Adrian Barnes

About Adrian Barnes

Adrian has had a long and varied career in the performing arts. After training at the Bristol Old Vic Theatre School, Adrian had a successful career in the West End as an actor/singer/dancer, appearing in such classics as West Side Story, Kiss Me, Kate and Hello Dolly, as well as working with some of the UK’s renowned repertory and Opera companies including The English National Opera, Birmingham Rep., Derby Playhouse and the Crucible Theatre in Sheffield. Adrian has lived and worked in Australia since 1981, appearing in such TV classics as Young Doctors and Sons and Daughters, the occasional film, The Slipper and the Rose and Thank God He Met Lizzie being his two favourites, and many stage plays and musicals including The Pirates of Penzance – The Broadway Version, Simon Gallagher’s famous ‘Pirates’ Tour, Seven Little Australians: the Musical and most recently the highly successful Australian 60th Anniversary Tour of The Mousetrap. Adrian has directed many plays and musicals, taught various performing arts schools worldwide, and today combines an active performing, teaching and directing career. Adrian can often be found performing some naughty satirical cabaret with his friend and partner Pat. H. Wilson.

S&M:  Tamar Iveri, it ain’t over til…

What was Tamar Iveri thinking?

I have been a professional performer now for getting on to 45 years. It takes a lot to upset me. My job is to truthfully present a story in three dimensions, and to get an audience to react to my performance by letting me know they have been changed by some aspect of the story they have witnessed.

I have watched recreations of major events worldwide on stage and screen, stories told by talented performers who have made sure their audience received the message they were attempting to deliver and showed how they were moved by the mirror that has been held up to them by the actors.

Quite frankly, nothing has made me as angry as the reported slur on the LBGT community by Tamar Iveri, a person who earns her living in a community that has fought for and gained a reputation for fairness and equality in the workplace – the entertainment industry. This industry has always nurtured talent, no matter what its sexual proclivity might be, and that has meant that our LGBT friends should always feel safe in and out of the workplace.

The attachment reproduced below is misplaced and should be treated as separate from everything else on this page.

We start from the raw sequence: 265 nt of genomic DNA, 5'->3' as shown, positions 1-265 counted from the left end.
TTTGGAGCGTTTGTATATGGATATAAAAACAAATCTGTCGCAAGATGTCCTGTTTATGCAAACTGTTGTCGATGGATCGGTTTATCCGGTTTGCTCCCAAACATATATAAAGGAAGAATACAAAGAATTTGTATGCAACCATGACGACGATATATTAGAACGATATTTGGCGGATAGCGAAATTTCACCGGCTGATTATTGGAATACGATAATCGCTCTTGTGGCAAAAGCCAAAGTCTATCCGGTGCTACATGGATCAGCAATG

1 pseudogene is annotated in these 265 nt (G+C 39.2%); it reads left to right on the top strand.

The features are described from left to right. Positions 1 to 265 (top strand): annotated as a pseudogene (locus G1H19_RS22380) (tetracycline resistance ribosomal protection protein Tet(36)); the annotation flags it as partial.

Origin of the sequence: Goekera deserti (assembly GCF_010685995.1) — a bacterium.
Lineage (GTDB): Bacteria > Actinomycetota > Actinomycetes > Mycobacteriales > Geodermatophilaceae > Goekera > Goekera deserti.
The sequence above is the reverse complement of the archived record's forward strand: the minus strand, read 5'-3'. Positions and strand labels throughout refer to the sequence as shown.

Seldom though have I been allowed to witness a drama of such Wagnerian proportions unfold as quickly and effectively as that which has erupted from the reaction of the entertainment world, subscribers and corporate sponsors  of Opera Australia to the rather unfortunate letter by Tamar Iveri giving her opinion of the LGBT community. Reactions have been played out in the social media and just go to show how effective the combined voice of an outraged arts, and arts-friendly, community can be. Don’t think because you live on the other side of the world that a thoughtless and cruel letter published on your Facebook page will not serve to be instrumental in your undoing. If you are cruel and thoughtless, as it appears Tamar Iveri has been, and then choose to attempt to lie your way out of it, you will be found out. Outraged people will be crying out for revenge, and they will get it.

Opera Australia found itself cornered by an angry and defiant body of people who would not let this event pass over and be swept under the carpet.

By their actions in standing down Tamar Iveri, they have redeemed themselves, and hopefully ensured that other bigoted and thoughtless individuals will think very carefully before inciting hatred and violence in an open letter.

It will only come back and bite you.


Was Opera Australia right to stand down Tamar Iveri – or could they have taken some other action regarding the situation? Have your say below!

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